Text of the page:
As Goldman Sachs seeks further expansion in the South African economy, the financial services company joined the Johannesburg Stock Exchange’s interest-rate and currency-derivatives market, Bloomberg reported on Monday (Jan. 20).
South African regulators also approved Goldman Sachs for a bank operation license as the firm strives for growth in the most liquid and sophisticated economy on the continent. It will open a Johannesburg branch of Goldman Sachs International Bank, which is headquartered in London.
Goldman’s expanded move into South Africa coincides with the scaling down of other brokerages, including Macquarie Group, Arqaam Capital, Deutsche Bank and Credit Suisse Group. Despite the economic decline in the country, South Africa has the most promising capital markets on the continent, which boasts a half-dozen of the world’s quickest growing economies.
The Wall Street banker has had a presence in South African for over 20 years. Last month, it named Jonathan Penkin as head of the local business.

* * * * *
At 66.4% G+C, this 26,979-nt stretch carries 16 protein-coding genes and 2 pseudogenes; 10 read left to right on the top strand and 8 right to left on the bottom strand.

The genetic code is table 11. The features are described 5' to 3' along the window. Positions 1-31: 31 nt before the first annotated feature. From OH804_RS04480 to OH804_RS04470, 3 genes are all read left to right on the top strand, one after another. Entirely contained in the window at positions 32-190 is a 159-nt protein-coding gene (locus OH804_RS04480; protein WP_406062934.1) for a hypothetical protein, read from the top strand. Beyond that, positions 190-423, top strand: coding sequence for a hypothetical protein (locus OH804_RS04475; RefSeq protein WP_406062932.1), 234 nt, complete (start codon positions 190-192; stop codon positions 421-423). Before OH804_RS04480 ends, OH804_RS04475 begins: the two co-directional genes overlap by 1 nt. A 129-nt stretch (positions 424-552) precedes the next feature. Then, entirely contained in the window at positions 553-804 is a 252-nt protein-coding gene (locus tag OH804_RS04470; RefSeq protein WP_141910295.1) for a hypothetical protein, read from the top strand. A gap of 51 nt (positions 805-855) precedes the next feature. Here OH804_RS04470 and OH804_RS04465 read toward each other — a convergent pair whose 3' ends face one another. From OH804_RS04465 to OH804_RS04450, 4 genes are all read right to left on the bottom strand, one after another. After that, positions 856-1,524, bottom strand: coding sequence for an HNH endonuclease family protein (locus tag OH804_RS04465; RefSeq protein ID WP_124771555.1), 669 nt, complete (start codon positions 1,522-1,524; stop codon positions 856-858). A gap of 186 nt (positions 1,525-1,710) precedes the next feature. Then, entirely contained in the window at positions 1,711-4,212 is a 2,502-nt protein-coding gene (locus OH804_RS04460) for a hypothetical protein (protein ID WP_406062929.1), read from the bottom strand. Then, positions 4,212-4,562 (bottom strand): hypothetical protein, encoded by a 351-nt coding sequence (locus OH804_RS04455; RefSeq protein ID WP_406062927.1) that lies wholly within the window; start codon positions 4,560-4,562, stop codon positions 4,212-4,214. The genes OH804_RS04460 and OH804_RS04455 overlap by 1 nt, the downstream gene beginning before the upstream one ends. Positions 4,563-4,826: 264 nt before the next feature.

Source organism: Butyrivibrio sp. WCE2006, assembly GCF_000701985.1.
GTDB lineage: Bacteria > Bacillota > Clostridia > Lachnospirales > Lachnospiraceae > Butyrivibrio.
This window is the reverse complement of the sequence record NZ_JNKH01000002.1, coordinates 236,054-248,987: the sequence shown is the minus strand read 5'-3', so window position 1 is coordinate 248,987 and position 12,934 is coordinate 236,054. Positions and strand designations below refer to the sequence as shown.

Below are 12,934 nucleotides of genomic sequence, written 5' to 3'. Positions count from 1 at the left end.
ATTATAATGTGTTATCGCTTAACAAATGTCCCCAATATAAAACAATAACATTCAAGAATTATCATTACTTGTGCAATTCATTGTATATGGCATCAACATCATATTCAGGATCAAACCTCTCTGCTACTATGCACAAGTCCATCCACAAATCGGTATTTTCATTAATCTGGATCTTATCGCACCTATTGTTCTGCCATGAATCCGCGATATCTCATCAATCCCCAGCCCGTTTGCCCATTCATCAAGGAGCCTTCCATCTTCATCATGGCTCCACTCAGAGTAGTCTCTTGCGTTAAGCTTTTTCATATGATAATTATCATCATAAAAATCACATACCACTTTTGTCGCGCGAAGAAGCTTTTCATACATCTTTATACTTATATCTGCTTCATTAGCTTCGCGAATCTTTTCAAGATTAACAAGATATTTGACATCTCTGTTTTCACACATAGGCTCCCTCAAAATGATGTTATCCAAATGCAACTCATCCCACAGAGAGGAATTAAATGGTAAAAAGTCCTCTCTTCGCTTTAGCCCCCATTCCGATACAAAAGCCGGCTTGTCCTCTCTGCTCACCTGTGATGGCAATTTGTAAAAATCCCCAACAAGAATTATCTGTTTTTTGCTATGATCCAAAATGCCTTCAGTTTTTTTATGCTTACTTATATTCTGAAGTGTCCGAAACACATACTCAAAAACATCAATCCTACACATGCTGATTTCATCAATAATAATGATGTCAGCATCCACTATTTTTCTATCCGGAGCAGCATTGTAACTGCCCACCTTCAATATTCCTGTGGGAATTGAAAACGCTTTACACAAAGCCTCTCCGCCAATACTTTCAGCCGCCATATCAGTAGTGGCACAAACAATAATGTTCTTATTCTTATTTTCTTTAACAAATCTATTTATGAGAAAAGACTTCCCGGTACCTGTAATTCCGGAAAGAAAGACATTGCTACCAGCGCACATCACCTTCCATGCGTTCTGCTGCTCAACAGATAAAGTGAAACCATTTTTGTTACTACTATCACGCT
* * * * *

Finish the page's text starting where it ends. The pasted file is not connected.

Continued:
The South African economy was running just below $400 billion gross domestic product (GDP), making it attractive to Goldman Sachs. Africa represents about 2 percent of the world’s GDP and 15 percent of the world’s population.
Africa’s working-age population is anticipated to go up to nearly one billion by 2030, up from 705 million in 2018, according to the African Development Bank. To avert unemployment, the continent has to generate about 12 million new jobs annually.
Africa’s eCommerce volume is expected to reach $75 billion by 2025, and economic output in FinTech is anticipated to add $150 billion by 2022 to its GDP.
Earlier this month, Goldman Sachs announced that it was revamping its reporting into new divisions. In a Securities and Exchange Commission (SEC) filing, the Wall Street banker said it had created a consumer and wealth management unit that will include Marcus and the Apple credit card.
The filings also indicated that interest income would be spread across operating segments. In addition, equity investments would be tied to a newly renamed asset management unit.